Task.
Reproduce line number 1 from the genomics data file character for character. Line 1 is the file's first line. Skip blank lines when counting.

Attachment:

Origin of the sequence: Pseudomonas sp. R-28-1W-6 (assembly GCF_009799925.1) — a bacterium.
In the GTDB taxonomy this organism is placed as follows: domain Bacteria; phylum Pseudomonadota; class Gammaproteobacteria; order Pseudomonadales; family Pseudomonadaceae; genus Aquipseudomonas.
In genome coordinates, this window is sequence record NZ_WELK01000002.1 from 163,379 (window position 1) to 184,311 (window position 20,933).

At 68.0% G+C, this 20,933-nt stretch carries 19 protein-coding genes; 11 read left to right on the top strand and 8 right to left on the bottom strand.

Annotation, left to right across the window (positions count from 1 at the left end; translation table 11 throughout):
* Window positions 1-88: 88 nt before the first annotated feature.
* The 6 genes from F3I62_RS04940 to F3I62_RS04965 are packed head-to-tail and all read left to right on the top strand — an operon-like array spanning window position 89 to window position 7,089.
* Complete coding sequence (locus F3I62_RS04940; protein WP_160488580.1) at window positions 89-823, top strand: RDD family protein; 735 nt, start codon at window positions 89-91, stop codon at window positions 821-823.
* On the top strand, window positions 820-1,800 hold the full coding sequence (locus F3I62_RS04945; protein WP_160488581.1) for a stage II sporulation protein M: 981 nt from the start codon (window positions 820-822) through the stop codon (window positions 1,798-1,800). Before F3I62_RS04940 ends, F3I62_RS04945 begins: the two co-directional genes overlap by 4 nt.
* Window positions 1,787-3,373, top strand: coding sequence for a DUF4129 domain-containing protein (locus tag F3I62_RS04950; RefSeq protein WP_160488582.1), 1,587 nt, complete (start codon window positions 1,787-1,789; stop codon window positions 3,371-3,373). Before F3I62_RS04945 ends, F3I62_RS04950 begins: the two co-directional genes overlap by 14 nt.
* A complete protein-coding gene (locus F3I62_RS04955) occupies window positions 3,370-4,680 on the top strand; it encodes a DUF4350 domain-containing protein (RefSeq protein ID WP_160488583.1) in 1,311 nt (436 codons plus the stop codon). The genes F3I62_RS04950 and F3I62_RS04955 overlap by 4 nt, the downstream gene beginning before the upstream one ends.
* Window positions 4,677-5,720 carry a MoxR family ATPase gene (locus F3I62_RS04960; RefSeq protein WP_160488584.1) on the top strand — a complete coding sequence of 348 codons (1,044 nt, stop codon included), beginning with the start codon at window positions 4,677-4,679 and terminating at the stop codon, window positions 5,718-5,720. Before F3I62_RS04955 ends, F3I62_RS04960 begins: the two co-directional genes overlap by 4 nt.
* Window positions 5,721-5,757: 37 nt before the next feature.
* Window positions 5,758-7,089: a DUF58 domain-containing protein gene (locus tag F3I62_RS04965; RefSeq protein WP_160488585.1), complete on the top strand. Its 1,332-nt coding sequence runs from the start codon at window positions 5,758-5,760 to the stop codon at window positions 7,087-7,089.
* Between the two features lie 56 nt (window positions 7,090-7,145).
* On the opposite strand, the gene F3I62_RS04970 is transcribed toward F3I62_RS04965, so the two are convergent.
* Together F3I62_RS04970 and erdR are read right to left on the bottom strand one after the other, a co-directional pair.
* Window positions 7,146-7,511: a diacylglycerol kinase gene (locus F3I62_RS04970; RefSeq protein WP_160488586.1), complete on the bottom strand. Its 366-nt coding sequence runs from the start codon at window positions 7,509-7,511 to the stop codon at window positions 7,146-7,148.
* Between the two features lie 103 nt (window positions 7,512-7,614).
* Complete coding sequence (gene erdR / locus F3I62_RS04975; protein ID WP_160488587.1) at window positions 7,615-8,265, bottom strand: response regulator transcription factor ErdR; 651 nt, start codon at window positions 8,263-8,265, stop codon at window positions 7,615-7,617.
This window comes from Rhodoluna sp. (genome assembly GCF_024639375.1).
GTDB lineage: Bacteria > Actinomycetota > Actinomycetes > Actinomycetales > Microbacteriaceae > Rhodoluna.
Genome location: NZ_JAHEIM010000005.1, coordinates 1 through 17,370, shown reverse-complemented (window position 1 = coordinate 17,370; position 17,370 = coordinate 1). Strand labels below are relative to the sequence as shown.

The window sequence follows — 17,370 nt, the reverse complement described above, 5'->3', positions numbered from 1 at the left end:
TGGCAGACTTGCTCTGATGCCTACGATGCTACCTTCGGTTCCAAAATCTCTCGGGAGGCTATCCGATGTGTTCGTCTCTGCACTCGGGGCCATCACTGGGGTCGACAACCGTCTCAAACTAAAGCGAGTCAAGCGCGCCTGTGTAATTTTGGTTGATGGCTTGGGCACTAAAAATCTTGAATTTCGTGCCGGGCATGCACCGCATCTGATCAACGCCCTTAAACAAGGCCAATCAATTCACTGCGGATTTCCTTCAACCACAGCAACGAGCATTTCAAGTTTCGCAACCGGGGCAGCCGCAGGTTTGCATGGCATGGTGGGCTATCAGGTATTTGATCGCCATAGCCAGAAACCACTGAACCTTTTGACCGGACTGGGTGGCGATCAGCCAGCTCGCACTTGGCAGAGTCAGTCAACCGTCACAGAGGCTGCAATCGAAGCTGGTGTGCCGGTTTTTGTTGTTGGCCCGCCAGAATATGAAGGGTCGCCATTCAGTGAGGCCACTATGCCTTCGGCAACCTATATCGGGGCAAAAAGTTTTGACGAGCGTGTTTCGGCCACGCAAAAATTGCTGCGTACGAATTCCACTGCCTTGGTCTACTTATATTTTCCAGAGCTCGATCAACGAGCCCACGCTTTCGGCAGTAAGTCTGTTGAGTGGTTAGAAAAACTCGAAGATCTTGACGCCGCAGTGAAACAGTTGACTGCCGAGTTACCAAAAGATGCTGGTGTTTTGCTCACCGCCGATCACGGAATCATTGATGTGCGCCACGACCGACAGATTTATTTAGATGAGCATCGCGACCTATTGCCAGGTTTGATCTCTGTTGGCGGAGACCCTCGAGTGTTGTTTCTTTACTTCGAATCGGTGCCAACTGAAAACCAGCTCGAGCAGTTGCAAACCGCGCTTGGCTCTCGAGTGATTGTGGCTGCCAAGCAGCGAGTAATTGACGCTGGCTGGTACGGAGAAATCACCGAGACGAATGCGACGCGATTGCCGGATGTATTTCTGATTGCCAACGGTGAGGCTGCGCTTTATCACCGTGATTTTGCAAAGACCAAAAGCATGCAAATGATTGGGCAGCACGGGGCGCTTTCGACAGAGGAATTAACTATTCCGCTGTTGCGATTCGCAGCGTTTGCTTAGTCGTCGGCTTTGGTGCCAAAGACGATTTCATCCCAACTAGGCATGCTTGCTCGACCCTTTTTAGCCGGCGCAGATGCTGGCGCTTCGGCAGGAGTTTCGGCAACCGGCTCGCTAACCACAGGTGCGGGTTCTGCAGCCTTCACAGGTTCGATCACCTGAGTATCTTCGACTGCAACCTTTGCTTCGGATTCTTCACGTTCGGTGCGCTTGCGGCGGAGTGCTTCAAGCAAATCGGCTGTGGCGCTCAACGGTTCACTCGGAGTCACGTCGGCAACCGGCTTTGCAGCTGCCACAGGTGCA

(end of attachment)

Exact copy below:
Origin of the sequence: Pseudomonas sp. R-28-1W-6 (assembly GCF_009799925.1) — a bacterium.